Using the Earth to Heat and Cool Your Home

by Dave on June 5, 2009

As first appeared in Coastal Sussex Weekly, May 21, 2009:

by Matthew Peterson

Get this, the ground under your existing home or the lot on which you are about to build your new home has the potential to save you 30% to 70% on your monthly utility bills – AND – it is new technology that has only been in use since the Paleolithic Era.  Ground source heat pumps (what we all commonly call Geothermal) is considered by the EPA as the most energy-efficient, environmentally clean, and cost effective space conditioning system available.  This system sounds good to us from an environmental standpoint and even more so to those of us watching our bottom line.

For those amongst you that are driven by semantics, the word “geothermal” technically should only be used for systems that truly use geological sources – like where volcanic activity occurs close to the surface.  For the rest of us – we call these systems Geothermal…

These systems work in a very similar fashion to a typical air exchange unit – the difference is the sources that create the heat or cooling factor.  From the inside of the home or office, the distribution of the air is identical.  An air exchanger HVAC system uses outside air which needs to be heated on cold days and cooled on hot days to heat and cool the air.  This is not very efficient as the temperature extremes use a great deal of energy to force the air to become hot or cold.  Ground source heat pumps work in a different way.

As a high level overview, a ground source heat pump runs water or a fluid through a loop system into the earth to adjust the temperature by using the earth’s constant and temperate temperature and not the fluctuating seasonal air temperature.  In a heating cycle (when the air temperature outside is cold), the pumped water extracts heat from the ground.  That heat is transferred to the geothermal unit where it is compressed to a high temperature and distributed throughout the home.  In a cooling cycle (when the air temperature outside is hot), the process is reversed.  The earth is significantly cooler than the air so the pumped water removes heat from the home and puts it into the earth.  The water is cooled by the ground temperature and then distributed throughout the home.

The two systems we typically use in our region are open loop and closed loop.  The difference is very straightforward.  A closed loop system is the type that is described in the above explanation of sending the water into the earth, cooling it and heating it.  At times in a closed loop a fluid other than water (propylene glycol, denatured alcohol or methanol) is used.  An open loop system is more efficient and when able to be used, should be.  This system works in the same fashion described above except that the source of the water is an aquifer.  The water is extracted from the aquifer cycled through the system and then injected back into the aquifer – no net use of water and the loop is “completed”, if you will, through the ground water.  Because “new” water is used each cycle the efficiency increases because you are not cooling down or warming up the contained fluid, you are simply using different water that is already the temperature you need it to be.  The only caution is to make sure the supply and return wells are located far enough apart that you are not using the same water.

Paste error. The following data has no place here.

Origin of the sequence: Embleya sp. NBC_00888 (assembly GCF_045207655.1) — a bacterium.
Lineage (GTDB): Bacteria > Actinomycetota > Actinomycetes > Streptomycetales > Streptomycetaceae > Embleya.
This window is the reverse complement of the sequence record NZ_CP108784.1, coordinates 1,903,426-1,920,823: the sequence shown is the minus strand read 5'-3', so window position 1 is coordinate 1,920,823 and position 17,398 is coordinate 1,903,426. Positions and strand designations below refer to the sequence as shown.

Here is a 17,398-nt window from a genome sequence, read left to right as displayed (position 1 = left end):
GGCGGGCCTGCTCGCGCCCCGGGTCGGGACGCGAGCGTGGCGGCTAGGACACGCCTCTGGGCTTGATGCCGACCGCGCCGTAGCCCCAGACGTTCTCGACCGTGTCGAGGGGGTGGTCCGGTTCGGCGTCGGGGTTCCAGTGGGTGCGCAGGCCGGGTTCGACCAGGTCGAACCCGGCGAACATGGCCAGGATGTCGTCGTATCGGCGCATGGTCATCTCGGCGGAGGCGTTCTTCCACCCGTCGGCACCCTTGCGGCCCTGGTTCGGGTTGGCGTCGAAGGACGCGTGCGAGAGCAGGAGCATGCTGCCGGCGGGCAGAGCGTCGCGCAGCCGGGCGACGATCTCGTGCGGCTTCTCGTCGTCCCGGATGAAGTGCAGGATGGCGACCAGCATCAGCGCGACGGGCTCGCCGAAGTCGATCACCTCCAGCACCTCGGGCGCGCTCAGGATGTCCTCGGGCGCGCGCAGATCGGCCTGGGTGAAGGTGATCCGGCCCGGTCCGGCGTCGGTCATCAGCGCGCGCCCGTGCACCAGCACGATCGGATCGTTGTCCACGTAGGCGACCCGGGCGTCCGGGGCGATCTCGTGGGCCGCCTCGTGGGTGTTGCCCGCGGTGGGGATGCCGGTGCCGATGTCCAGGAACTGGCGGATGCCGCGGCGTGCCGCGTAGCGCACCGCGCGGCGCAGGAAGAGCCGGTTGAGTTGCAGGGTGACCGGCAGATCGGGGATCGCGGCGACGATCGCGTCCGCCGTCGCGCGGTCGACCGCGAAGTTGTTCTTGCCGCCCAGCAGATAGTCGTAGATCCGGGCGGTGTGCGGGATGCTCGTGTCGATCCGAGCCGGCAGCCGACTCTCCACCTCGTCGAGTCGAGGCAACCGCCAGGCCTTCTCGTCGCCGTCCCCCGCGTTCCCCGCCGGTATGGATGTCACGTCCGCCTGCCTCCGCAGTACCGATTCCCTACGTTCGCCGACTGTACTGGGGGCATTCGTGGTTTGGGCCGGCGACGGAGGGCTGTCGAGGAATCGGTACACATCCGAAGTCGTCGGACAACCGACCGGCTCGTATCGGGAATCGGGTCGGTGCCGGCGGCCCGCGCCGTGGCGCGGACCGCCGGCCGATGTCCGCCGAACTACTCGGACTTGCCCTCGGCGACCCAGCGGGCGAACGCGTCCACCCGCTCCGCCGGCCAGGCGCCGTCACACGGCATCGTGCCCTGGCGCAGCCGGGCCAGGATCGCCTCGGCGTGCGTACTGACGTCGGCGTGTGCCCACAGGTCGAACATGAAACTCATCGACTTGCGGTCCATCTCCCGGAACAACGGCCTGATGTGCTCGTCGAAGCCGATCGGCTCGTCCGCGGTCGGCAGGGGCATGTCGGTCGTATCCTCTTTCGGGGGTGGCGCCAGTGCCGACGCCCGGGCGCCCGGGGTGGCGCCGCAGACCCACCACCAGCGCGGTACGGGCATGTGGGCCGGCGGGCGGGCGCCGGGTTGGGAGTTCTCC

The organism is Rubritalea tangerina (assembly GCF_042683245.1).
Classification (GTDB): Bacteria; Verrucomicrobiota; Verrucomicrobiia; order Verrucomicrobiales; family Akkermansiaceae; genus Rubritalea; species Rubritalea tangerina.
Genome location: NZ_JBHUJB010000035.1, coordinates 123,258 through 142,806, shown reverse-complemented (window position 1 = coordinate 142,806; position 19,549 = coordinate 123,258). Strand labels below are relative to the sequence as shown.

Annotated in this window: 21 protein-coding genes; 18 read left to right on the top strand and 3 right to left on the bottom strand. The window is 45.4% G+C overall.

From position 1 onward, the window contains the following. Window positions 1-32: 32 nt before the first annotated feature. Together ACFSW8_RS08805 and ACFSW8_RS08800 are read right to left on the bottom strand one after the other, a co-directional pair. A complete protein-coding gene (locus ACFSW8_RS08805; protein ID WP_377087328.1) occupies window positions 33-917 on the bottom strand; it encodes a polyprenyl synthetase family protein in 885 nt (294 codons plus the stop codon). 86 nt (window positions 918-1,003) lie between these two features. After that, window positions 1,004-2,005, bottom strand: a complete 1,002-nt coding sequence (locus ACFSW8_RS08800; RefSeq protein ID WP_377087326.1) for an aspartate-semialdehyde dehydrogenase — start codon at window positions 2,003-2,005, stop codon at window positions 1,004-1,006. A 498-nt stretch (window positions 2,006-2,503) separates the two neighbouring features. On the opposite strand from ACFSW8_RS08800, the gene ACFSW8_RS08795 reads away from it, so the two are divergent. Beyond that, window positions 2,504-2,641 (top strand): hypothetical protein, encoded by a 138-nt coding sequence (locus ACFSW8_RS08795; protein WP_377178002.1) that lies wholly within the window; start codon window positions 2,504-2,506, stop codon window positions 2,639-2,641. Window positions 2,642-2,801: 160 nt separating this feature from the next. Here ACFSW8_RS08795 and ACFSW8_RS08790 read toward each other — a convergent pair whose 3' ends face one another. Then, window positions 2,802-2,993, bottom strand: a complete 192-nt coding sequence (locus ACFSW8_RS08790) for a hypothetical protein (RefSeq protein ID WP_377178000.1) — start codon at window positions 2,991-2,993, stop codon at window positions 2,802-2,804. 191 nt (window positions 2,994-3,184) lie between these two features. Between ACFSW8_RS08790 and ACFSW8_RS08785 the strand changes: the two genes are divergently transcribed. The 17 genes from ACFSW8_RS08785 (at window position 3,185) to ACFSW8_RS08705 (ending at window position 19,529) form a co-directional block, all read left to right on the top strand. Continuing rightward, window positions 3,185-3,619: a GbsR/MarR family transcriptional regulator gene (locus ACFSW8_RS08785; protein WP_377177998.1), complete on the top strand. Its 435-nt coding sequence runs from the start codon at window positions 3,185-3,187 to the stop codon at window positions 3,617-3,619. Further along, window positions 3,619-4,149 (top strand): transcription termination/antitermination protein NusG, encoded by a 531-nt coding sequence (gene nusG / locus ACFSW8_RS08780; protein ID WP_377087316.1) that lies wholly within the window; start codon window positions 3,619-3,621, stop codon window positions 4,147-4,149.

The cost of these systems are affordable from a cost benefit analysis when you factor in your energy savings over paying for the system through your mortgage and shows a clear money saving opportunity within three to seven years.  Additionally, through the Federal Tax Credits offered by way of the ENERGY STAR program, you can get 30% of the cost off of your taxes and most of the systems will qualify.  If you really want to increase the efficiency of these systems and make another positive impact to the environment, couple your geothermal/ground source heat pump with Solar Panels to power the system – you will greatly reduce your monthly bills and use very little fossil fuels to heat and cool your house.

Matthew Peterson is the Principal of Element Design Group in Lewes. He can be reached at Matthew@ElementDG.com.

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